3.3. Evaluating R Language Code

The best way to call R from Java is to use the javax.scripting interfaces. These interfaces are mature and guaranteed to be stable regardless of how Renjin’s internals evolve.

You can create a new instance of a Renjin ScriptEngine using the RenjinScriptEngineFactory class and then instantiate Renjin’s ScriptEngine using the factory’s getEngine() method.

The following code provides a template for a simple Java application that can be used for all the examples in this guide.

import javax.script.*;
import org.renjin.script.*;

// ... add additional imports here ...

public class TryRenjin {
  public static void main(String[] args) throws Exception {
    // create a script engine manager:
    RenjinScriptEngineFactory factory = new RenjinScriptEngineFactory();
    // create a Renjin engine:
    ScriptEngine engine = factory.getScriptEngine();

    // ... put your Java code here ...


We recommend using RenjinScriptEngineFactory directly, as the standard javax.script silently returns null and hides any exceptions encountered when loading Renjin, making it very difficult to debug any project setup problems.

If you’re using Renjin in a more generic context, you can load the engine by name by calling ScriptEngineManager.getEngineByName("Renjin").

With the ScriptEngine instance in hand, you can now evaluate R language source code, either from a String, or from a Reader interface. The following snippet, for example, constructs a data frame, prints it out, and then does a linear regression on the two values.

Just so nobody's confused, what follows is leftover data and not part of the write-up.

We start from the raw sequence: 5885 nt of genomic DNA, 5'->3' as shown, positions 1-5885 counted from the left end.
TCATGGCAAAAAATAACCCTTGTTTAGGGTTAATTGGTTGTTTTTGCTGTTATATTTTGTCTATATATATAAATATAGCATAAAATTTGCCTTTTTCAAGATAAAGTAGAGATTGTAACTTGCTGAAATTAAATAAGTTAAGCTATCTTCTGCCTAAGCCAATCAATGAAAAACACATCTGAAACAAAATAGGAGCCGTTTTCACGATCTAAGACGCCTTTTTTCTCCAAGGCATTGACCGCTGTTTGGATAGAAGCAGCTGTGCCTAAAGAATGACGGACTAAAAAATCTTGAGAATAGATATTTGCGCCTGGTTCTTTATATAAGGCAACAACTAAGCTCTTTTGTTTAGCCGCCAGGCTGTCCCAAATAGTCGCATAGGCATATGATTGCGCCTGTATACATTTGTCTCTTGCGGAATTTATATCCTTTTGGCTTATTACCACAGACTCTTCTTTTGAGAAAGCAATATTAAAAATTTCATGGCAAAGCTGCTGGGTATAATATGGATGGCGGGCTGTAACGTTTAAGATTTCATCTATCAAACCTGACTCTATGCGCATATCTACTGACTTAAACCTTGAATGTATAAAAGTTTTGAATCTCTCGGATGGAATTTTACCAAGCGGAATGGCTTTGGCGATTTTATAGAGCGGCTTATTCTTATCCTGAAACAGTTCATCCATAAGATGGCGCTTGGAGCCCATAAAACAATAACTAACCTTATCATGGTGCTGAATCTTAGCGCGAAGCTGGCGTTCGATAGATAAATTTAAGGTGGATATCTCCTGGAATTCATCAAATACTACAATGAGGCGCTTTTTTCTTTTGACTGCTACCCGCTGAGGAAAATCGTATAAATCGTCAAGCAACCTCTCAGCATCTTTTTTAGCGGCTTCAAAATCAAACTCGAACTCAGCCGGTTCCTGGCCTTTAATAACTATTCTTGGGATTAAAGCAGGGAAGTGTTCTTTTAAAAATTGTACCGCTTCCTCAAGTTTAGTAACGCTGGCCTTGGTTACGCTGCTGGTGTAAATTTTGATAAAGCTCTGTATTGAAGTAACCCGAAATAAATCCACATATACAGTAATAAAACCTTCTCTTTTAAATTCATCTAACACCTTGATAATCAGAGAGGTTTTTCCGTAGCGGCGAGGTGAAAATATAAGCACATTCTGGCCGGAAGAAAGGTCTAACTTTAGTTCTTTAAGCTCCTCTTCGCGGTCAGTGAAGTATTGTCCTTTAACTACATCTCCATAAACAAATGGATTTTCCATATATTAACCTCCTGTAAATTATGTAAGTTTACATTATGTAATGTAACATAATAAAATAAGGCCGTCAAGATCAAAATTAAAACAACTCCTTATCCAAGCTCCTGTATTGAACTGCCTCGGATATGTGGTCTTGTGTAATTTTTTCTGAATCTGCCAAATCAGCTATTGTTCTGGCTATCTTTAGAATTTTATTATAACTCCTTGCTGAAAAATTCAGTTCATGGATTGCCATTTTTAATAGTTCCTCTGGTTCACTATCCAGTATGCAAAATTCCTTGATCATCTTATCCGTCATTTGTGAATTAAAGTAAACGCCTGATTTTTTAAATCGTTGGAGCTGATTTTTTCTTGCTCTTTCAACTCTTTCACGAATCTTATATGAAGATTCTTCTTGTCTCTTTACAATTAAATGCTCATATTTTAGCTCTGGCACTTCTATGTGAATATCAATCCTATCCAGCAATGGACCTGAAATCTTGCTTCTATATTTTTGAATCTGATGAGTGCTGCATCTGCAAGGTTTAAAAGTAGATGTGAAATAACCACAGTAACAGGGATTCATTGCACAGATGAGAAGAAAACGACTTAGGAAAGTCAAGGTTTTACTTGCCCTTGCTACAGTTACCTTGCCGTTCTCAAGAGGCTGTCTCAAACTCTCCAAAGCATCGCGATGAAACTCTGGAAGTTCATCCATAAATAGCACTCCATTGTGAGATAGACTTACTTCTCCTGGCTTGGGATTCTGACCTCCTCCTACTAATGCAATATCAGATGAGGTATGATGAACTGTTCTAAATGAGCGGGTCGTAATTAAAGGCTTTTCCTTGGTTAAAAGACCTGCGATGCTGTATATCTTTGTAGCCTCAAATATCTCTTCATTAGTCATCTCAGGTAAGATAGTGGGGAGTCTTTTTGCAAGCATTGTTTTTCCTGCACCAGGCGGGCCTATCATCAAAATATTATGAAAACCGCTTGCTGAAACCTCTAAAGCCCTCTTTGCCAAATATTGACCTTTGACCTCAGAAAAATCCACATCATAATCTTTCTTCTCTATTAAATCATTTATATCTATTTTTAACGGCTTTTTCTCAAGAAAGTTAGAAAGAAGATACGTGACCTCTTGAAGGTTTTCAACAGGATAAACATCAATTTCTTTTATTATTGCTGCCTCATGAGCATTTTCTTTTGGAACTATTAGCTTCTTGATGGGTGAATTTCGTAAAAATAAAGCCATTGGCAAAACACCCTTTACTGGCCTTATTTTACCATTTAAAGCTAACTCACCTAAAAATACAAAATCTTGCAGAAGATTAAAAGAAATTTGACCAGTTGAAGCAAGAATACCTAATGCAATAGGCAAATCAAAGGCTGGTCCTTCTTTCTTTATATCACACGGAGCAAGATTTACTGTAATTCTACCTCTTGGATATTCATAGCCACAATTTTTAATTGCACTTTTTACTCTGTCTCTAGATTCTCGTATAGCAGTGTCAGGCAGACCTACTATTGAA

engine.eval("df <- data.frame(x=1:10, y=(1:10)+rnorm(n=10))");
engine.eval("print(lm(y ~ x, df))");

You should get output similar to the following:

   x      y
 1  1     -0.188
 2  2      3.144
 3  3      1.625
 4  4      3.426
 5  5       6.45
 6  6       5.85
 7  7      7.774
 8  8      8.495
 9  9      9.276
10 10     10.603

lm(formula = y ~ x, data = df)

(Intercept) x
-0.582       1.132


The ScriptEngine won’t print everything to standard out like the interactive REPL does, so if you want to output something, you’ll need to call the R print() command explicitly.

You can also collect the R commands in a separate file

# script.R
df <- data.frame(x=1:10, y=(1:10)+rnorm(n=10))
print(lm(y ~ x, df))

and evaluate the script using the following snippet:

engine.eval(new java.io.FileReader("script.R"));